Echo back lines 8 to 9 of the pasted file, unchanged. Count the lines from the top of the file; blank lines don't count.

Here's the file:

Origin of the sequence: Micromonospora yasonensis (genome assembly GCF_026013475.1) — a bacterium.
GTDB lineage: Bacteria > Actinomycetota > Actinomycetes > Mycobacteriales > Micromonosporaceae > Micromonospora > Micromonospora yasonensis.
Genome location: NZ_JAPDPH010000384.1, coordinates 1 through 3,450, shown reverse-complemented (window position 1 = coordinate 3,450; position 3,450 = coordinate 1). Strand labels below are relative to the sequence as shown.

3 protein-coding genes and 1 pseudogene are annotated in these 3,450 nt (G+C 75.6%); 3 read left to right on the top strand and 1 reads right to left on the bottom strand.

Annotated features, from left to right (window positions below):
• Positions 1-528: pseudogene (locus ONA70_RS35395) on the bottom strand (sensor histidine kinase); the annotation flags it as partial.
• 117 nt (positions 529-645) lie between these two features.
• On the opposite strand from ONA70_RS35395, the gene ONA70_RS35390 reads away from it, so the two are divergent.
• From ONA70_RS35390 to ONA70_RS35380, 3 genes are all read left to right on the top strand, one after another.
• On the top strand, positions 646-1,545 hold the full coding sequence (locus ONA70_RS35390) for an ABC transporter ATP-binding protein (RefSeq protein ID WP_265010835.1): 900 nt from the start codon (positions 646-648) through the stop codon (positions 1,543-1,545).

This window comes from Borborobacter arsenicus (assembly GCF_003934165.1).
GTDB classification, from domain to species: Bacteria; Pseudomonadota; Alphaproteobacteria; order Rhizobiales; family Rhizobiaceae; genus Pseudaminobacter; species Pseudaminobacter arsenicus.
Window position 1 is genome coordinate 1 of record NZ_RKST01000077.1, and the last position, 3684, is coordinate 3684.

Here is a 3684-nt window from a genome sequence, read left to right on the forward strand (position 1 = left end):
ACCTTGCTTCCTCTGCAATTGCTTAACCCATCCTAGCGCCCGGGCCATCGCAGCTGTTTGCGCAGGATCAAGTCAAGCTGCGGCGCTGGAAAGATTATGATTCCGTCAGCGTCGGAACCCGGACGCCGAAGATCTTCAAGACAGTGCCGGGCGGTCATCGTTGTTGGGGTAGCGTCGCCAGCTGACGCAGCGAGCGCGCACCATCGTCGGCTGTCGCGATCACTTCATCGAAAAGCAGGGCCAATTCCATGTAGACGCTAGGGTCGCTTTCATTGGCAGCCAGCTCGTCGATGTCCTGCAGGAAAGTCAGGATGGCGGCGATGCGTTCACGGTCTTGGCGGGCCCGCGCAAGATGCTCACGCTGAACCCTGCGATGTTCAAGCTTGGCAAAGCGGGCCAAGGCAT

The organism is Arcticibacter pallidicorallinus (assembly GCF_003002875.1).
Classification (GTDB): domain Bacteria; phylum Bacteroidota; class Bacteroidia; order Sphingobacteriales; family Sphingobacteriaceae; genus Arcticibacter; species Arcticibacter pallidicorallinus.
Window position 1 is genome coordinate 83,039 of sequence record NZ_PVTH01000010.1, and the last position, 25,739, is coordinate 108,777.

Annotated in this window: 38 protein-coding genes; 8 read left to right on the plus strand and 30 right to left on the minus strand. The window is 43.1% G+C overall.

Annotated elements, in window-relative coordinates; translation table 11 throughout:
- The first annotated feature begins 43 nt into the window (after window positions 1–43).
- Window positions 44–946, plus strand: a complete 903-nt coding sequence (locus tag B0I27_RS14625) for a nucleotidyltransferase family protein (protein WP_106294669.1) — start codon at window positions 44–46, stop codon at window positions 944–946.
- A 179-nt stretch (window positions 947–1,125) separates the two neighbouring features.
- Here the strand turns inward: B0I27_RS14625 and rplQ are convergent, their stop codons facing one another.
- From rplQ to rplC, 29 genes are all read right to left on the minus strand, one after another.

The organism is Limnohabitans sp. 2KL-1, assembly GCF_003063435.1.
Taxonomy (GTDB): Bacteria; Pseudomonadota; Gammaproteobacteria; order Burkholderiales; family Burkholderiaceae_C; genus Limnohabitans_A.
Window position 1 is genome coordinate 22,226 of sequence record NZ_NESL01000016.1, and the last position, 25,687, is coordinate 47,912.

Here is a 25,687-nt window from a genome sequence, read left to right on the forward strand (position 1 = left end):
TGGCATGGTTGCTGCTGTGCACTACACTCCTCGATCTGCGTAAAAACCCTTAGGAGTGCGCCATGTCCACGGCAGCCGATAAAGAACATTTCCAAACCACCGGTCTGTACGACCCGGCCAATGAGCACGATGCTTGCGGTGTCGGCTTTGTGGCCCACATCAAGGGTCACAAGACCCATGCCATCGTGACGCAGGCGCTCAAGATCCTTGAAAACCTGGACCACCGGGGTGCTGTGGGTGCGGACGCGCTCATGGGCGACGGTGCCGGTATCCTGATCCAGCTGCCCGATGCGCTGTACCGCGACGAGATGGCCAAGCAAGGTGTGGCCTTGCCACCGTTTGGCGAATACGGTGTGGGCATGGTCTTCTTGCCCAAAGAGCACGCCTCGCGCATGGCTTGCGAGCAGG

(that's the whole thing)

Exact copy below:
• On the opposite strand from ONA70_RS35395, the gene ONA70_RS35390 reads away from it, so the two are divergent.
• From ONA70_RS35390 to ONA70_RS35380, 3 genes are all read left to right on the top strand, one after another.